When a Kell positive man impregnates a Kell negative woman, there is a 50 percent chance of provoking an immune response in the woman's body that attacks her developing fetus. The first baby of a Kell positive father and Kell negative mother is usually fine. But some of the baby's blood will inevitably get into the mother's body -- either during development or at birth, leading her to produce antibodies against the baby's Kell antigens.
As a result, in subsequent pregnancies, babies may suffer from extra fluid in their tissues, anemia, jaundice, enlarged spleens, or heart failure, often leading to miscarriage between about 24 and 28 weeks of pregnancy.
Ann Boleyn is a classic example of this pattern, Whitley said. According to some accounts (and there is still much dispute about the details, including how many pregnancies there actually were), Elizabeth -- Anne's first daughter with Henry -- was born healthy and without complications. But her second and third pregnancies miscarried at about month six or seven.
Katherine of Aragon carried as many as six pregnancies. Only her fifth led to the birth of a live and health baby, a daughter named Mary.
In addition to Henry's problematic blood type, the researchers propose that he also had a rare genetic disorder called McLeod syndrome. Carried on the X-chromosome, the disease generally affects only men and usually sets in around age 40 with symptoms including heart disease, movement disorders and major psychological symptoms, including paranoia and mental decline.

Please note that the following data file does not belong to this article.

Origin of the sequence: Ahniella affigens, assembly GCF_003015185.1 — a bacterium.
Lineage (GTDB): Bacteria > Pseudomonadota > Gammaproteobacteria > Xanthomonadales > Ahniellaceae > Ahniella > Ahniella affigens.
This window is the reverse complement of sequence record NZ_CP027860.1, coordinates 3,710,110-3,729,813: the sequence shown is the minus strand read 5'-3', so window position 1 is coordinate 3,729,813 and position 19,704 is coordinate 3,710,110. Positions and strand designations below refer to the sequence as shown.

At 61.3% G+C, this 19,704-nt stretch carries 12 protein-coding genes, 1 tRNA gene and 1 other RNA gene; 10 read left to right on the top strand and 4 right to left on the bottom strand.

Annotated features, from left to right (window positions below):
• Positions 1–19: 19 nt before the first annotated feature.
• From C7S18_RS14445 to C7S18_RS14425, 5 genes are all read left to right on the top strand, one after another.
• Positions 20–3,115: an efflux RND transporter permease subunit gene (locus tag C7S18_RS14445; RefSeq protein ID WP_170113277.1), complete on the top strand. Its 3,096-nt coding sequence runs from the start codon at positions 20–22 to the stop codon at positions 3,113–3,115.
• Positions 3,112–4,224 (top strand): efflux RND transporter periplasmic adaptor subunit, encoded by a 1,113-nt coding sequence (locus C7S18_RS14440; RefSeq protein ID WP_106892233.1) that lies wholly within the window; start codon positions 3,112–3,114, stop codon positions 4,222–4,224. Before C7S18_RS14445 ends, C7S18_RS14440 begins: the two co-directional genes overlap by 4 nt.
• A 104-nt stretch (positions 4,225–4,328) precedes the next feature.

The disease could explain many of Henry's physical ailments, the researchers propose. It could also explain why he may have become more despotic as he grew older and why he shifted from supporting Anne to having her beheaded.
"This gives us an alternative way of interpreting Henry and understanding his life," Whitley said. "It gives us a new way to look at the reasons he changed."
Without any genetic evidence, however, there's no way to know for sure whether the new theories are right, said Retha Warnicke, a historian at Arizona State University and author of The Rise and Fall of Anne Boleyn: Family Politics at the Court of Henry VIII.